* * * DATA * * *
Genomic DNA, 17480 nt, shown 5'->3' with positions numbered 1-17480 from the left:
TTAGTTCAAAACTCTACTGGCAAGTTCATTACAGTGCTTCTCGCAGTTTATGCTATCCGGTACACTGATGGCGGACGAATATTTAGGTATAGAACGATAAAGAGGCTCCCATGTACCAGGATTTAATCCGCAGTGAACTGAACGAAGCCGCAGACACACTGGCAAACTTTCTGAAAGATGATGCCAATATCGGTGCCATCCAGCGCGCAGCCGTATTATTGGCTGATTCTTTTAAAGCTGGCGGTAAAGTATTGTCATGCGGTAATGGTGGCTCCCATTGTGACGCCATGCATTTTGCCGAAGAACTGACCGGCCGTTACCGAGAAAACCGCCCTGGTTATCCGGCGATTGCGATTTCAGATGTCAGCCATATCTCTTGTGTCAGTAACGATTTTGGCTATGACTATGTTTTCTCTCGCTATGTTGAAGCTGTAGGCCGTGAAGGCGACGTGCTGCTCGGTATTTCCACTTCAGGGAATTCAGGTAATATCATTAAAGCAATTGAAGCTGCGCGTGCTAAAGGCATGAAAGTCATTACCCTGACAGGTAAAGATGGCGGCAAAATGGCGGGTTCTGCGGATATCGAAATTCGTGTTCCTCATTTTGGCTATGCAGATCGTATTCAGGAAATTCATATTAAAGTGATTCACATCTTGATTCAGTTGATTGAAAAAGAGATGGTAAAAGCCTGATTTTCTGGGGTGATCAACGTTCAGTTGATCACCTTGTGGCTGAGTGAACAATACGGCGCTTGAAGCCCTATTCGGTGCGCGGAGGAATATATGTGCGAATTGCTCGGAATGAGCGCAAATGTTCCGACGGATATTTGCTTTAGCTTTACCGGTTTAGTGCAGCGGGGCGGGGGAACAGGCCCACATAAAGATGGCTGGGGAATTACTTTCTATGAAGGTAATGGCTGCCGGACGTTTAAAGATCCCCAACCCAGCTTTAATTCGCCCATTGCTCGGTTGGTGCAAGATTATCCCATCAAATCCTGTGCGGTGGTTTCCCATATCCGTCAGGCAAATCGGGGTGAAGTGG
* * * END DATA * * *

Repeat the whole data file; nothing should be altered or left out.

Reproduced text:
Genomic DNA, 17480 nt, shown 5'->3' with positions numbered 1-17480 from the left:
TTAGTTCAAAACTCTACTGGCAAGTTCATTACAGTGCTTCTCGCAGTTTATGCTATCCGGTACACTGATGGCGGACGAATATTTAGGTATAGAACGATAAAGAGGCTCCCATGTACCAGGATTTAATCCGCAGTGAACTGAACGAAGCCGCAGACACACTGGCAAACTTTCTGAAAGATGATGCCAATATCGGTGCCATCCAGCGCGCAGCCGTATTATTGGCTGATTCTTTTAAAGCTGGCGGTAAAGTATTGTCATGCGGTAATGGTGGCTCCCATTGTGACGCCATGCATTTTGCCGAAGAACTGACCGGCCGTTACCGAGAAAACCGCCCTGGTTATCCGGCGATTGCGATTTCAGATGTCAGCCATATCTCTTGTGTCAGTAACGATTTTGGCTATGACTATGTTTTCTCTCGCTATGTTGAAGCTGTAGGCCGTGAAGGCGACGTGCTGCTCGGTATTTCCACTTCAGGGAATTCAGGTAATATCATTAAAGCAATTGAAGCTGCGCGTGCTAAAGGCATGAAAGTCATTACCCTGACAGGTAAAGATGGCGGCAAAATGGCGGGTTCTGCGGATATCGAAATTCGTGTTCCTCATTTTGGCTATGCAGATCGTATTCAGGAAATTCATATTAAAGTGATTCACATCTTGATTCAGTTGATTGAAAAAGAGATGGTAAAAGCCTGATTTTCTGGGGTGATCAACGTTCAGTTGATCACCTTGTGGCTGAGTGAACAATACGGCGCTTGAAGCCCTATTCGGTGCGCGGAGGAATATATGTGCGAATTGCTCGGAATGAGCGCAAATGTTCCGACGGATATTTGCTTTAGCTTTACCGGTTTAGTGCAGCGGGGCGGGGGAACAGGCCCACATAAAGATGGCTGGGGAATTACTTTCTATGAAGGTAATGGCTGCCGGACGTTTAAAGATCCCCAACCCAGCTTTAATTCGCCCATTGCTCGGTTGGTGCAAGATTATCCCATCAAATCCTGTGCGGTGGTTTCCCATATCCGTCAGGCAAATCGGGGTGAAGTGG